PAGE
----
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David B. Kinney

David B. Kinney

CVBT IS PLEASED TO ANNOUNCE THAT ANOTHER PART of the Flank Attack sector at Chancellorsville has been acquired. The area on the south side of the Orange Turnpike (modern State Route 3)has been a focus of our efforts since we acquired a portion of the Talley Farm in 1999. 

Since then, we have stitched together a growing section of that battleground, parcel by parcel, and have also removed visual intrusions such as a decrepit residential trailer and a souvenir/relic shop built to look like a castle. This latest acquisition, with frontage on two roads, finally closes off the potential for any new commercial development within that battlefield terrain.

The former owner, a gentleman named David B. Kinney, had a deep interest in history, which he shared with his children. We had talked with them for years, always on friendly terms, but not coming to terms on a price, as the land was zoned for commercial use and thus a bit more expensive than what we were then paying for other nearby acreage. As that part of the Flank Attack sector became a more cohesive assemblage of protected land, however, it became time to renew our discussions with Mr. Kinney’s family.

In late 2016, we came to an agreement to acquire his 1.18 acre parcel for $130,000, which is below its appraised value, but which the Kinney family accepted as a fair price. We are pleased to call this property the David B. Kinney tract in honor of a man who happily took his kids to this area’s battlefields and instilled in them a love of history. 

When Federal dispositions west of Chancellorsville forced Stonewall Jackson to abandon his original plan of advancing east along the Orange Plank Road on May 2, 1863, he led most of his corps north to a new point of attack on the Orange Turnpike.  To protect the flank of his main attack, though, he directed the famous Stonewall Brigade (his own original command back in 1861) to move east on the Orange Plank Road.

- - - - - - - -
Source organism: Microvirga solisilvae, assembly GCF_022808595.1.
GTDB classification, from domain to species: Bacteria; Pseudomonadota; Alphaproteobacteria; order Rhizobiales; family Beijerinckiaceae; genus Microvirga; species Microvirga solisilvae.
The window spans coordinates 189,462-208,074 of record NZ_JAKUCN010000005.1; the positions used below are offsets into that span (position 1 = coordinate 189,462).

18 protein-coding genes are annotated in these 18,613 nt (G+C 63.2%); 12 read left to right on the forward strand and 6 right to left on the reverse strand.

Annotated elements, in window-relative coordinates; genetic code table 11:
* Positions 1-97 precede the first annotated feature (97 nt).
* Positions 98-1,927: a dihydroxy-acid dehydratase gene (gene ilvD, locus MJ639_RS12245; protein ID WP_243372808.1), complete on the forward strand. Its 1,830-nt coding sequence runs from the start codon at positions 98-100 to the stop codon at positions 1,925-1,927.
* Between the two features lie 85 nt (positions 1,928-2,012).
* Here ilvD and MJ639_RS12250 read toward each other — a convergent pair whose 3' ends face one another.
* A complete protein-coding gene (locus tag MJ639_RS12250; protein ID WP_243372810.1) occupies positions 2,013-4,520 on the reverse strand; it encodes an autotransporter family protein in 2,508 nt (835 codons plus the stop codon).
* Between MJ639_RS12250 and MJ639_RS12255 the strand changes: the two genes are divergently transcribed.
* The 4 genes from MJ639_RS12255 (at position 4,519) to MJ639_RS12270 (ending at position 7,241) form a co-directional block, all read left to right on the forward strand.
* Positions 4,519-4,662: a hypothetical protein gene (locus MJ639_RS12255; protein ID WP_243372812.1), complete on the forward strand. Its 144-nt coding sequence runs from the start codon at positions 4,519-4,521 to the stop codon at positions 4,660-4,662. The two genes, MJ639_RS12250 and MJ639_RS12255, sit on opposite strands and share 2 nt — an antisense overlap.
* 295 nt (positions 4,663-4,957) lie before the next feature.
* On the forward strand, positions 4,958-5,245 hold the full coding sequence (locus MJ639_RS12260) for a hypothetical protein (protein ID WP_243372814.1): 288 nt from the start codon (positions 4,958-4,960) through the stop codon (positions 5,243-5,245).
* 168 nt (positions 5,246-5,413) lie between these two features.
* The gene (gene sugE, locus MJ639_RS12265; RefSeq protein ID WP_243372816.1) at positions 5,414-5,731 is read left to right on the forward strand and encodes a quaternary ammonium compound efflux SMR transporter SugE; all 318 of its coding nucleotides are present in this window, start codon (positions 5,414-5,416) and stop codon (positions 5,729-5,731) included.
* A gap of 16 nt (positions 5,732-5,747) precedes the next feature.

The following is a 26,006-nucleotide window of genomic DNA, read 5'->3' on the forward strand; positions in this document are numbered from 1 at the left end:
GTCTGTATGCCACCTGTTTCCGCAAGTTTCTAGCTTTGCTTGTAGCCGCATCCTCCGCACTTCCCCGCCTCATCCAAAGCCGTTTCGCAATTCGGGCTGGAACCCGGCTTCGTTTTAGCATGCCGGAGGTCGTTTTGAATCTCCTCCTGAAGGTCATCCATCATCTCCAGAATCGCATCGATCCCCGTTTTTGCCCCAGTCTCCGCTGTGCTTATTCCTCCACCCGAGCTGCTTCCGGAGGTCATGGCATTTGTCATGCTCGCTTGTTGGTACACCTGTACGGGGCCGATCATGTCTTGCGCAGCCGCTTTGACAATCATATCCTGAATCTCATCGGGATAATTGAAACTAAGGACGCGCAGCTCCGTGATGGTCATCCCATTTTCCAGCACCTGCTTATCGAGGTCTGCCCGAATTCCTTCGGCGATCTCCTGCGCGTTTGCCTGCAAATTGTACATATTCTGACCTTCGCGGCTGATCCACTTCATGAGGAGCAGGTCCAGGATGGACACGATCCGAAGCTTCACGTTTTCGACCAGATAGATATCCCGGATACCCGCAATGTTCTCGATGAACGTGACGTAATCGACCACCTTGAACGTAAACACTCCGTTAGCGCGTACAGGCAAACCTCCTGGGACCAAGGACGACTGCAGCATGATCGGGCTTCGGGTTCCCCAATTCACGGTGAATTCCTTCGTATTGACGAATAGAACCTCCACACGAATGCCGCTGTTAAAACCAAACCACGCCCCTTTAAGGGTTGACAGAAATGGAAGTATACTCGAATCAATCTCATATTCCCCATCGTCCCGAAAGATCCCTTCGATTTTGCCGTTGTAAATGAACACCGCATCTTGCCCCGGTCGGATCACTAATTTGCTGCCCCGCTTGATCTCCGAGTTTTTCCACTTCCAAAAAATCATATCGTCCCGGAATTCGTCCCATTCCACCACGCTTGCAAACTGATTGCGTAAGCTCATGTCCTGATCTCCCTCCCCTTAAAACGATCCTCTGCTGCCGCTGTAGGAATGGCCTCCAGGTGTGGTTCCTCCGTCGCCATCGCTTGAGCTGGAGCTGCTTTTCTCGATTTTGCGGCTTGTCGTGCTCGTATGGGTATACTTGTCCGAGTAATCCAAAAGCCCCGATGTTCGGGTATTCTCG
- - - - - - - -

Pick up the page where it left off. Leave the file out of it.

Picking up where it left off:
The brigade, commanded now by Brigadier General E. Frank Paxton, passed the Burton Farm and Lewis Run as it approached the intersection of the Plank Road and the Turnpike opposite Wilderness Church.  When Jackson's mighty attack rolled through the intersection and swept onward, Paxton joined the advance.  The historic ground in and around the road junction opposite Wilderness Church is among the most important battlefield land not yet fully preserved at Chancellorsville.

Orange Turnpike C. 1890 west
Modern Orane Turnpike west

This photo, taken c.1890, is the Orange Turnpike, looking west. The ridge on the left is the old Talley Farm, which where the CVBT made its initial purchase of land in the Flank Attack sector.

Through the years, the CVBT has steadily acquired parcels of land on the south side of the Orange Turnpike (modern State Route 3), which in this photo is on the left side of the road. With the help of the CVBT and the Civil War Trust, the National Park Service controls the open land on the right side of the road. The CVBT has removed a commercial intrusion on the south side of the road (the castle) and its control of adjacent parcels will prevent any new  commercial activity. 

This sketch by Alfred Waud depicts Federal troops at Dowdall’s Tavern, as Jackson’s flank attack develops on May 2, 1863. Vie

This sketch by Alfred Waud depicts Federal troops at Dowdall’s Tavern, as Jackson’s flank attack develops on May 2, 1863. View is looking west, along the Orange Turnpike. The properties acquired by the CVBT are where trees are shown in the background, on the far right.

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